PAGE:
Gorrell, S., Loeb, K. L., & Le Grange, D. (2019). Family-based Treatment of Eating Disorders. Psychiatric Clinics of North America, 42(2), 193–204.

Hay, P. (2020). Current approach to eating disorders: a clinical update. Internal Medicine Journal, 50(1), 24–29.

Le Grange, D., Gorrell, S., Hughes, E. K., Accurso, E. C., Yeo, M., Pradel, M., & Sawyer, S. M. (2020). Delivery of Family-Based Treatment for Adolescent Anorexia Nervosa in a Public Health Care Setting: Research Versus Non-Research Specialty Care. Frontiers in Psychiatry, 10.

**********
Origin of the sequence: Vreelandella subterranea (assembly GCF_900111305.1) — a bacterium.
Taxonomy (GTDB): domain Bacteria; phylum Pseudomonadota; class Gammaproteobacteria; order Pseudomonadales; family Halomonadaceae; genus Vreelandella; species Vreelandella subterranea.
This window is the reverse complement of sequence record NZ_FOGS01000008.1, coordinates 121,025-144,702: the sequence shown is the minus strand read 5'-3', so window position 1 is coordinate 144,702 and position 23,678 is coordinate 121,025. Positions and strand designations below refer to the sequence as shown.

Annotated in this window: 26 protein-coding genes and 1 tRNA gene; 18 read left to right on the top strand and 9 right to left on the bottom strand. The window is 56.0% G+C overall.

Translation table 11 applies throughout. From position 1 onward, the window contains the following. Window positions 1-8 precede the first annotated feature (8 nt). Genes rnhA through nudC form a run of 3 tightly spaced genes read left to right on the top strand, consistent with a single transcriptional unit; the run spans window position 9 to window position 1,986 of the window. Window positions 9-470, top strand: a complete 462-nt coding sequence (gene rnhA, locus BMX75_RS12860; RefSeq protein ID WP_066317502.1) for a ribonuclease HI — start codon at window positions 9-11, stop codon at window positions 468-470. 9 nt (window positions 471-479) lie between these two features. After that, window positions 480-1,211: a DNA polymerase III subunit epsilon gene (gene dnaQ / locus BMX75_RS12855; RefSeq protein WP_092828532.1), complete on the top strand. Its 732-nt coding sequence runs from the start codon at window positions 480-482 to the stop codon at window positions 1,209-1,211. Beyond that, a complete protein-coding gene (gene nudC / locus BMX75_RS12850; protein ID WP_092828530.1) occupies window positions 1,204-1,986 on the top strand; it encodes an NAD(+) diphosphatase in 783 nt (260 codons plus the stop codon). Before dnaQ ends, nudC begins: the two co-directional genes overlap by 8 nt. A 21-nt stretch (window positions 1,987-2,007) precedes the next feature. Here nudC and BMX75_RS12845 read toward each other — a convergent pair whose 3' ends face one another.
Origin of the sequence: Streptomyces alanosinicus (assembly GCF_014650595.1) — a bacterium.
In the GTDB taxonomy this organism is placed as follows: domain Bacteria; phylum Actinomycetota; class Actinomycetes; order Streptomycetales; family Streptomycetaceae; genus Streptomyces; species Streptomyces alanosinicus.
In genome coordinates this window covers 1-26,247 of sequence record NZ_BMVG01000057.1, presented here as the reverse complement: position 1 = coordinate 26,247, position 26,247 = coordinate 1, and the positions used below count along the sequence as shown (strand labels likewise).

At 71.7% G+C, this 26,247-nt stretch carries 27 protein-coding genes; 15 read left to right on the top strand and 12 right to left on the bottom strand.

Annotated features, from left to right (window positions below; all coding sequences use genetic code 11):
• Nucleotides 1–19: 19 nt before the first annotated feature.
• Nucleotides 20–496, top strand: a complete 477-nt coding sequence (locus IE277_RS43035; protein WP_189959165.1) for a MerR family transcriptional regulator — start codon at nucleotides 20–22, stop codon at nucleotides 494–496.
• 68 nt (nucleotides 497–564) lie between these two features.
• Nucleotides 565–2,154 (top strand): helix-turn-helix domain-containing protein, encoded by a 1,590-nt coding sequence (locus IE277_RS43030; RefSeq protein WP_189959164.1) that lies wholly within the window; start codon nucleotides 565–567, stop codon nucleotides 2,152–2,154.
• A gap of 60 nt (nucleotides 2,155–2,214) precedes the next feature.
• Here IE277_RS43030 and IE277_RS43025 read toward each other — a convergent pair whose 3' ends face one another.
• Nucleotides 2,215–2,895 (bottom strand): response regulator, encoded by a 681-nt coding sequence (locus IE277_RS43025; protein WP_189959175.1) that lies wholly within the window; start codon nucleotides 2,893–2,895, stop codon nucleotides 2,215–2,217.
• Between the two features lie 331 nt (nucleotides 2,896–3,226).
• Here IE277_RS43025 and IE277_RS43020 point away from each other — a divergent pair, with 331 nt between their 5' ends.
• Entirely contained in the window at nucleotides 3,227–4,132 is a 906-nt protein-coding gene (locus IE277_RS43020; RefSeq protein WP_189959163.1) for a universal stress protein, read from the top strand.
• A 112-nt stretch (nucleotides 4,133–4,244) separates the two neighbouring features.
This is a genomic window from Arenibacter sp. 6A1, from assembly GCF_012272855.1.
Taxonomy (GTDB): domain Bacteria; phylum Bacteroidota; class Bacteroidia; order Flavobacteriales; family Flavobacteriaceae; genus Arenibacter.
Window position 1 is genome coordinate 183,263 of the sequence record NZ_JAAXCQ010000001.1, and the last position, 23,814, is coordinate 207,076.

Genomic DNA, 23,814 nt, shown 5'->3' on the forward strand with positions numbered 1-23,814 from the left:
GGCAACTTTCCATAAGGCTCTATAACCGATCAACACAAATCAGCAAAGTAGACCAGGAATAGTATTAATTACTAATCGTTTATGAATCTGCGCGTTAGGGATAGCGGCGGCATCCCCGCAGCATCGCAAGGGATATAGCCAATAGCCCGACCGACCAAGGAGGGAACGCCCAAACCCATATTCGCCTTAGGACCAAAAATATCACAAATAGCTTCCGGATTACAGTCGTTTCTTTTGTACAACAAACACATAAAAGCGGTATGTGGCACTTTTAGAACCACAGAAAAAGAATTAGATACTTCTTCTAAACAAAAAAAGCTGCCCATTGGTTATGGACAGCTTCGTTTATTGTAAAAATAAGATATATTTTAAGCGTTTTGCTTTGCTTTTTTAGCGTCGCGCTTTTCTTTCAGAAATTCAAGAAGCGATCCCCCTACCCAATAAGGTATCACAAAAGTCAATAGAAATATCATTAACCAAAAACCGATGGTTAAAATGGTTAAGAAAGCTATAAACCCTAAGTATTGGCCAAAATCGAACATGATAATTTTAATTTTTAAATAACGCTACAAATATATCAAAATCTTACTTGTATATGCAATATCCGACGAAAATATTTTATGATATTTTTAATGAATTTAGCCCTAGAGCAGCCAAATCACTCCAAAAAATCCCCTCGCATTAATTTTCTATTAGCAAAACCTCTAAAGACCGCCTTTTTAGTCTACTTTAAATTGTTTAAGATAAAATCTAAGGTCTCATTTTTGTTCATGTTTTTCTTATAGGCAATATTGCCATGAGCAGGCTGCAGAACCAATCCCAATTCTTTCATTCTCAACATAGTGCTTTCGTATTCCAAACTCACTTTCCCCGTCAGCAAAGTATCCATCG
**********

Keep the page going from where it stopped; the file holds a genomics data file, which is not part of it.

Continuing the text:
van Hoeken, D., & Hoek, H. W. (2020). Review of the burden of eating disorders: mortality, disability, costs, quality of life, and family burden. Current Opinion in Psychiatry, 33(6), 521–527.

Wu, X. Y., Yin, W. Q., Sun, H. W., Yang, S. X., Li, X. Y., & Liu, H. Q. (2019). The association between disordered eating and health-related quality of life among children and adolescents: A systematic review of population-based studies. PLOS ONE, 14(10), e0222777.

US Preventive Services Task Force. (2022). Screening for Eating Disorders in Adolescents and Adults: US Preventive Services Task Force Recommendation Statement. JAMA. 2022;327(11):1061–1067. doi:10.1001/jama.2022.1806